Protests can be dangerous places, especially demonstrations about police violence where officers use batons, shields, tear gas, rubber bullets and their fists on the participants. That’s why people with medical training ― emergency medical technicians, nurses, doctors and others ― usually come to provide aid , just like they do at other large gatherings. In addition to assaults by police officers , protesters have to worry about violence from counterprotesters, not to mention injuries from simply being in a large crowd and other health care emergencies, like heatstroke. The need for rapid medical assistance is real. Whether these volunteer medics support the aims of Black Lives Matter protesters or not, their purpose is to help anyone who becomes sick or injured. But as police across the United States have made plain ― particularly now, as people take to the streets to protest racism and police violence against Black Americans after a Minneapolis police officer killed George Floyd last week ― it doesn’t matter who you are or why you’re there: The cops will take you out . On top of instigating violence with peaceful protesters and escalating the demonstrations with shows of force and military-style gear and vehicles (and the actual military ), police officers have targeted essential workers such as health care personnel and food deliverers , as well as journalists , including a HuffPost reporter . Police brutality is wrong under any circumstances, but the instances of medical personnel being assaulted or harassed are deeply troubling. Police used shotguns to fire bean bags filled with lead pellets at an injured protester and the medics trying to assist him during an Austin, Texas, demonstration. Police arrested a physician and journalist who attended a protest in New York City to offer his services as a medical doctor. In Asheville, North Carolina, police officers destroyed a medical assistance tent and the water supplies volunteers brought. During times of war, soldiers aren’t allowed to attack military medics. It’s in the Geneva Convention, which states :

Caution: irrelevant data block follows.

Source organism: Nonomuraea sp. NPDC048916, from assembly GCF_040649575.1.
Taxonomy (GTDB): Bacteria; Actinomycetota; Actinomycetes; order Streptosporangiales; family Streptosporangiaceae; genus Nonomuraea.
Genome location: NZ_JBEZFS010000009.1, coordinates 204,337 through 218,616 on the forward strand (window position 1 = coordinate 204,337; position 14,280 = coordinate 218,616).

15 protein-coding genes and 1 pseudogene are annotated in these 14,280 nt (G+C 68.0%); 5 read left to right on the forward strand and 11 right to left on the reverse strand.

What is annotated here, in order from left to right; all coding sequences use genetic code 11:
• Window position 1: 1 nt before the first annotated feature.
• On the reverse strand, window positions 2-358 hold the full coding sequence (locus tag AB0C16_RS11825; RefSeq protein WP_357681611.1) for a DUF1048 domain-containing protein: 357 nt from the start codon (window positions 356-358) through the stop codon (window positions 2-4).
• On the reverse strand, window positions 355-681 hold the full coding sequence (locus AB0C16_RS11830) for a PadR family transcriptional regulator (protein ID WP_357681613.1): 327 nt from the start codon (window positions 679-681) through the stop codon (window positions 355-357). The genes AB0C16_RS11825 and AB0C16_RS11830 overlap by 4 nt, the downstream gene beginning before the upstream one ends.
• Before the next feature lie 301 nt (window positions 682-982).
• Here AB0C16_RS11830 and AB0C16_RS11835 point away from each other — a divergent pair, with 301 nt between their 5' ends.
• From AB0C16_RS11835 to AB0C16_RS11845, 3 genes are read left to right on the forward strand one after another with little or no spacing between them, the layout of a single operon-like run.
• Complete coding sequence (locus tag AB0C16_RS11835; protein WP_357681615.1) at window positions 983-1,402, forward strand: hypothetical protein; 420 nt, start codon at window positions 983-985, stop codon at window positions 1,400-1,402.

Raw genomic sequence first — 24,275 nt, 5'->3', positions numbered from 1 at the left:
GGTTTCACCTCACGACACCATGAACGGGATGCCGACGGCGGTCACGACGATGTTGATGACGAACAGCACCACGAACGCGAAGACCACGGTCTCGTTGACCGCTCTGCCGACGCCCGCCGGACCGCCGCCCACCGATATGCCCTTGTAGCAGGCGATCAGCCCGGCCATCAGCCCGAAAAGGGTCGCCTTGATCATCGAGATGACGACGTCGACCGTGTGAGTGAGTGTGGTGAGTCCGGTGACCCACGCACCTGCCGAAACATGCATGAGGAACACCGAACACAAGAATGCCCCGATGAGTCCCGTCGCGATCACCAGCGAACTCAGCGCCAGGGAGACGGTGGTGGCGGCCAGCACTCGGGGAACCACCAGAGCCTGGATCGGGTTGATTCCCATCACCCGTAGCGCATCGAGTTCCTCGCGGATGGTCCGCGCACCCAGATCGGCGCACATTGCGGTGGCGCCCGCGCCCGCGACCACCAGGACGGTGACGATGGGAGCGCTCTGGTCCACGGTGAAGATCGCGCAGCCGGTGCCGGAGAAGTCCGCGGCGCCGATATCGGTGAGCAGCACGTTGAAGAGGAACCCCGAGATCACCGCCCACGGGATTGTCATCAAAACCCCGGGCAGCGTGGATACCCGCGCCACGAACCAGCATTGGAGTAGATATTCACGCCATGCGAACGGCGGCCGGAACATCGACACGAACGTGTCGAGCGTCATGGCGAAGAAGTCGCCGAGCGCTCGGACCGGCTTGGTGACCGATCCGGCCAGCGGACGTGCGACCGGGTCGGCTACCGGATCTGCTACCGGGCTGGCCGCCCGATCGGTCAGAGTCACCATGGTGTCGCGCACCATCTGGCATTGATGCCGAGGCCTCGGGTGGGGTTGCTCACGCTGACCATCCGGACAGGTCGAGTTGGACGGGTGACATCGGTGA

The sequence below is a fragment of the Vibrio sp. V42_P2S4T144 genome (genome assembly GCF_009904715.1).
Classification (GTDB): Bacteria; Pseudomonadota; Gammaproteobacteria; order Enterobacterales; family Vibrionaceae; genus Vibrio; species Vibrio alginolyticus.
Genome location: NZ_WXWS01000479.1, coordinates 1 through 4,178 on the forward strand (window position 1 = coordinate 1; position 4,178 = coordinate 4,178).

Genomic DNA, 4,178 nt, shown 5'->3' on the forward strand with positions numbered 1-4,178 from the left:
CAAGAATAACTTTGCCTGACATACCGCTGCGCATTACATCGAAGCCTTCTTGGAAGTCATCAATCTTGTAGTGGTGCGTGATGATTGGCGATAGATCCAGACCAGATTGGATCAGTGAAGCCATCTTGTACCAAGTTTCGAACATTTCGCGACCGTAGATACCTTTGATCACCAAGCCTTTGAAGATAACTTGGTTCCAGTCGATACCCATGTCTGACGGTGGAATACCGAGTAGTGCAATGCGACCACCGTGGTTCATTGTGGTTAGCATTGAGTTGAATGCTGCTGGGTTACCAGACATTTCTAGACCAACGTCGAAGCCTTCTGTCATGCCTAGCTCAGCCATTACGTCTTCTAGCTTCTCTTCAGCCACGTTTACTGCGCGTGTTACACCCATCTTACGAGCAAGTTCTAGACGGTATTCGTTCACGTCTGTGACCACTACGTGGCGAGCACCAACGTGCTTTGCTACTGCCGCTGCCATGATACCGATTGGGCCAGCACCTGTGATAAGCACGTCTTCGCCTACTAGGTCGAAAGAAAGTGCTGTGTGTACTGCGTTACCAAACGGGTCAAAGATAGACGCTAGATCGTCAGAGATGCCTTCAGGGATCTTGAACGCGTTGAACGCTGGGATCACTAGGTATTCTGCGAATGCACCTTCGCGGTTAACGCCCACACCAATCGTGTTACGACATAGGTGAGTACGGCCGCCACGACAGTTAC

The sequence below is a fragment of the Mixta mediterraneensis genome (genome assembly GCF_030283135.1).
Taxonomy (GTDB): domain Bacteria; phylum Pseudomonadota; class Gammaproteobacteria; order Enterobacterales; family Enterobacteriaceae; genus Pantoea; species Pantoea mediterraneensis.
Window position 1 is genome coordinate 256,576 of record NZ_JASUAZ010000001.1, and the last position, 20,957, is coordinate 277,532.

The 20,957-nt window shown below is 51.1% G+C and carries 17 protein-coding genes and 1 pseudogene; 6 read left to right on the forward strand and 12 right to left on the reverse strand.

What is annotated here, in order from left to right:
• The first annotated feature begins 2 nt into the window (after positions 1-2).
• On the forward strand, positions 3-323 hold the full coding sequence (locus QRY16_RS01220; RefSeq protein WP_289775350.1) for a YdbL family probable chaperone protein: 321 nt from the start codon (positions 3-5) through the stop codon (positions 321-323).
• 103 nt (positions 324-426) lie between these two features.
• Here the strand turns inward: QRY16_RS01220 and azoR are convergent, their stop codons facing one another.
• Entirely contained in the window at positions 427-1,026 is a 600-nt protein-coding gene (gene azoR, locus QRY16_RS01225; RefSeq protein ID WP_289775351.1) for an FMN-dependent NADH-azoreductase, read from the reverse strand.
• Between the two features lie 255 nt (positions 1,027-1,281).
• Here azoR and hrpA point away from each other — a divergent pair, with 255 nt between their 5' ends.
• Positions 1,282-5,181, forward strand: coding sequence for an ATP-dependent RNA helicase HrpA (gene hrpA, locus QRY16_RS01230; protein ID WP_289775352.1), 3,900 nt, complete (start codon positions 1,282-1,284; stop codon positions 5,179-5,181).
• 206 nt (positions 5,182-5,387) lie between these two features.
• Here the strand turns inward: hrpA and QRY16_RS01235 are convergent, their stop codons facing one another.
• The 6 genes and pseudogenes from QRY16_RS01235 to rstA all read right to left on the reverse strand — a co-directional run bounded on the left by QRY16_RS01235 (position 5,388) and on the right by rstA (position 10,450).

Medical personnel exclusively engaged in the search for, or the collection, transport or treatment of the wounded or sick, or in the prevention of disease, staff exclusively engaged in the administration of medical units and establishments, as well as chaplains attached to the armed forces, shall be respected and protected in all circumstances. Even in their combat-ready armor, with their combat-style rifles and combat-looking vehicles, police officers aren’t soldiers and aren’t trained like soldiers. But if they want to dress up like soldiers, they should be expected, at a minimum, to follow the same rules soldiers do. Love HuffPost? Become a founding member of HuffPost Plus today. Also on HuffPost A protester at an anti-racism demonstration in London on June 3 holds a sign that reads: "Our skin is not a weapon." More Story continues A demonstrator in Brooklyn, New York, calls for justice for George Floyd and other victims of police violence with a sign that reads: "I understand that I will never understand. However, I stand. #peaceandjustice" More Breezy Rose of Kansas posted this photo of her husband holding a sign that says "Stop killing us" and her daughter holding a sign that says "Please don't shoot my dad" on Instagram. In the caption, Breezy wrote: "When I tell you I cried after snapping this picture at a rally for George Floyd today, I sobbed. This is our reality. This is reality for every black person in our country. Today I wept for George Floyd, for Breonna Taylor, for Ahmaud Arbery, for Eric Garner, for Sandra Bland, for Tamir Rice and for so many others. Today I wept for my husband having to teach this to our daughter. And today I wept for our daughter, who has to grow up with this fear. Today, we wept. But tomorrow, we fight." More Demonstrators march near Lafayette Park across from the White House on June 2 in Washington, D.C. The sign on the left says, "I'd like to speak to the manager of systemic racism, please." The other reads: "Black Lives Matter." More Demonstrators protest police brutality at Bayfront Park in downtown Miami on May 30. The sign reads: "No lives matter til Black lives matter. #saytheirnames" More Courtney, a nurse, attends a sit-in protest in Saint Paul, Minnesota, on June 2. (She was wearing a mask but removed it for the photo, she said). The sign reads: "What color am I when I save your life? Signed, a Black R.N." More Atlanta protester Maya Nicole is working with the organization Millennial Civil Rights on a campaign called #WeSaveUs. Her sign says: "We deserve more than justice. We deserve a better reality." More New York City demonstrators walk from Foley Square past 1 Police Plaza on their way to Washington Square Park for a peaceful moment of reflection for those killed by police. The sign on the left reads: "We pay you to protect us, not kill us." More A woman holds up a sign with the Martin Luther King Jr. quote "Injustice anywhere is a threat to justice everywhere" during a protest in Manhattan Beach, California, on June 2. More A man holds up a sign that says "Am I next?" at a Manhattan Beach, California, protest on June 2. More An NYPD officer walks by a banner reading "Say Their Names" on June 1 in Brooklyn, New York. More During a June 1 protest near the White House over the death of George Floyd, a demonstrator holds a sign that says: "It could have been my son." More Protester holds a sign that says "Indifference is evil" during an anti-racism demonstration in London on June 3. More Protesters gather outside the residence of Minnesota Gov. Tim Walz on June 1. One man's sign reads: "Video taker: A national hero." More On June 1, a protester in Brooklyn, New York, holds a sign that reads: "4 my future Black kids." More A close-up of a sign that says: "The colour of my skin should not place a target on my back" during a May 31 protest outside Cardiff Castle in Wales. More A woman holds a drawing of George Floyd with "I can't breathe" written underneath as thousands of people join a Black Lives Matter march through central London on May 31. More Protesters hold posters and shout slogans as they march in central London on June 3. The sign in the foreground says: "You have no authority to kill a minority." More A seated protester holds a sign during a June 2 demonstration in Los Angeles over the death of George Floyd. More A protester holds up a piece of yellow plastic that reads, "Don't shoot" while participating in a demonstration outside the Forest Hills MBTA Station in Boston on June 2. More In Boyertown, Pennsylvania, a protester holds a sign that says "Charge the other 3," referring to the other three police officers present when their colleague kneeled on George Floyd's neck and killed him. The former officers have since been charged with aiding and abetting. More Demonstrators protesting the death of George Floyd hold up placards near Lafayette Park across from the White House on June 2 in Washington, D.C. The sign in the center reads: "Who do u protect?" More A protester kneels as he holds a placard that says "Stop killer cops!!!!" in front of a row of Army National Guard troops during a June 2 demonstration in Hollywood, California. More A protester holds a sign that says "Blue Lives Murder" on May 29 in Minneapolis. More In Sydney, protesters prepare to march on Parliament House at the Archibald Fountain in Hyde Park on June 2. The one in the foreground reads: "We're not trying to start a race war. We're trying to end one." More Protest signs posted outside the U.S. Consulate General in Edinburgh, Scotland, in response to the police killing of George Floyd. One reads: "Stop looting Black lives. End police brutality." More New York protesters take part in a June 1 demonstration in response to the death of George Floyd. The sign on the left reads: "In unity we have strength;" the one on the right reads: "We have suffered enough." More People shout slogans during a June 1 protest at Dam Square in Amsterdam over the death of George Floyd. The banner reads: "Police violence is not an accident." More People carry a banner that says "We the people refuse to see cops murder citizens and walk free" as they march to protest the death of George Floyd on May 31 in Portland, Oregon. More A woman holds up a sign that says "Our black children need a future" during a May 31 protest outside Cardiff Castle in Wales/ More During a Black Lives Matter protest in London's Hyde Park on June 3, a protester holds up a sign that says "White silence = Black death." More A protester holds a sign with the names of victims of police brutality during a rally in Coral Gables, Florida, on May 30. More This article originally appeared on HuffPost.